Cleansing the doors of cinematic perception since 2006, or earlater

Sunday, September 01, 2013

Post-Structuralism of the Living Dead: PONTYPOOL (2008)


"Only the medium can make an event" - Baudrillard

In PONTYPOOL  the world ends not with a bang but with the words "in Pontypool the world ends not with a bang but with the words 'in Pontypool the world ends in Pontypool'..."- an ever-tightening stutter-stop loop that causes cannibalism as people try to unsay the source of the said words. It's no time to be running an early morning English speaking radio talk show, in a town so blizzarded out all winter that you have to take the world's word of it that it's still out there, past the white/gray curtain. This one early morning a slow escalating series of incoming calls, emergency broadcasts (or pirate interceptions, in French) and mass confusion envelop early morning DJ Grant Mazzy (Stephen McHattie), a self-styled outlaw with a yen for conspiracy theory; his harried but maternal line producer, Sydney Briar (Lisa Houle); and intern Laurel-Ann (Georgina Reilly). For a long stretch of film we meet only them, and a lot of voices calling in to deliver astonishing reports that go blank in big flurries of horrible chaos as people chant meaningless phrases over and over then bite each other.


Of course if you've never done angel dust then the stories sound like the ravings of the town's many drunkard local fishermen. Grant can't quite believe it, and his paranoia begins to overwhelm him -is the whole town in on some bizarre prank? It's not until BBCI phones that Mazzy realizes what was mere minutes ago a punishment assignment (Pontypool the Canadian equivalent of Siberia due to his cantankerous airwave anarchy) has led to this one Wolf Blitzer Gulf War-style moment.

He blows it, though. Too freaked out.

The sense of cozy insulation works a soothing spell for quite awhile (especially if you listen on big cushy headphones  while watching in the dead of night/early morning, as I usually do). Grant, Sidney and Laurel-Anne's studio is set up in a church basement (looks like an AA meeting is about to start) and they haven't seen any of the things described. This is a snowbound town where nothing ever happens or has happened. All Mazzy and Sydney and Laurel-Ann have are the callers, whose voices gradually devolve into repetitive cannibal madness and all other lines--police radio, AP wire, 911--are dead, or dying, just static and then the alien-like buzzing we belatedly recognize as the emergency broadcast signal. It's like the whole world has shrunk around their little studio - an island in an already island-like town. Pontypool, where they know most of the residents by name, winter nights stretch long into the following evening, leaving the town forever shrouded in a haze of booze, depression, and shuffling from heated car to radio station basement to car to home to bed to car, with no sun to indicate if you're coming or going, with windows just reflecting an opaque walls of darkness and snow. It would make sense that, of all places, here is where language and listening has such power - where everyone is snow blind so their other senses are enhanced.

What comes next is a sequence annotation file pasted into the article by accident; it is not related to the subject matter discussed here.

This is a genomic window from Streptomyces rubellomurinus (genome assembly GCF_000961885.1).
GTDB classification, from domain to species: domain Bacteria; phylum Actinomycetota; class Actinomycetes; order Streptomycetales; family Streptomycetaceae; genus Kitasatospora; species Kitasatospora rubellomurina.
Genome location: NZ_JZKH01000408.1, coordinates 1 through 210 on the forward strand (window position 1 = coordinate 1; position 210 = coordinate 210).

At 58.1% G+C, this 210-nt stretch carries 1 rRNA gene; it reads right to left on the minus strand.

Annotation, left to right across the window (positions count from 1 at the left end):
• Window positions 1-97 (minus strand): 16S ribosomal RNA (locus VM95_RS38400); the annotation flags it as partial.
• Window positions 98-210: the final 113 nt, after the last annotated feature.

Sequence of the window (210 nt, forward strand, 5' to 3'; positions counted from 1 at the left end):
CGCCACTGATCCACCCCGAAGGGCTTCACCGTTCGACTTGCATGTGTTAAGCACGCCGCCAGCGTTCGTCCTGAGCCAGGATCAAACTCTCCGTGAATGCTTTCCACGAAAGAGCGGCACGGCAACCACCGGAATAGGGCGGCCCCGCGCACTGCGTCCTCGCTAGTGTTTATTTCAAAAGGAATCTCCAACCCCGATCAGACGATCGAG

What really makes it work is the power of imagination coupled to the frustration of never getting the complete story --we strain at the bits of the movie's limited knowledge, and we recall the way breaking news drips slowly with newly emerging facts buried in an avalanche of idle speculation to fill in the minutes on CNN and their ilk. It recalls back when the radio was the news delivery system, where vivid descriptions conjured mental images of disturbing power, a time when 'showing' mass cannibal carnage in all its Tom Savini-ish Fangoria glory was a subversive act, something to look away from in blanched shock. Now it's the opposite --showing us almost nothing becomes a new form of subversion, back to the fire and oral history and imagination. There are now countless zombie / mass plague insanity knock-offs and for a few seconds the 'found video footage' trick was novel but that was 10 years ago and they're still endless (and cheap). Of them all, only Pontypool (2008) finds an original tack, sailing towards the source of the original Romero film's hidden candy shell power--the news broadcasts--the way the professional newscasters with their cigarettes and thick glasses and bustling assistants behind them all both offer reassurance and terror, their steady authoritative and comforting deep news anchor voices only serving to make the pronouncements about 'packs of ghouls' more terrifying (Night never use the word zombie in that movie, or even--as I recall--the second).  Pontypool rocks that same tack. It's almost too post-structuralist for its own good at times, too lit workshop precocious, but makes terrific use of uncertainty, the unreliable aspect of oral history and delves deep into the way imperiled people instinctively turn to the media to provide a narrative structure for the chaos around them, and how the media finds itself compelled to provide one, to make it up on the spot if need be. Without clear visuals, long shots of the calamity, official press conferences, the calm but thrilled voice of a reporter standing in the snow near a firetruck, we have only our own imaginations with which to structure things. At such times radio can reach the deepest vaults of our mind, forming deep cerebral cortex responses not normally our own. The morning 9-11 went down, for example, I was at work, in the office: no TVs, AOL still relatively young, so we listened to it on the radio. Hearing Peter Jennings describe the towers falling and planes crashing into Washington, I imagined the world consumed in fire, civilization ending all around us, a happening so apocalyptic it was hard to fathom it was even real, more like Orson Welles' War of the Worlds. When I finally saw the footage, horrifying as it was, it was almost a relief (the building fell straight down rather than to the side creating a domino effect stretching the length of Manhattan- which was what I had pictured). That's kind of maybe part of the reason why I love this film so damn much. It's the only thing that's yet come close to recreating that surreal almost merry apocalyptic feeling. I was, in fact, giddy. It was only a few days later when I noticed half the "blue collar Buddha" (as we called them, mostly firemen) population of my uptown AA meeting was gone, and the few that remained, devastated with grief and survivor guilt, that the full brunt of it all sank in.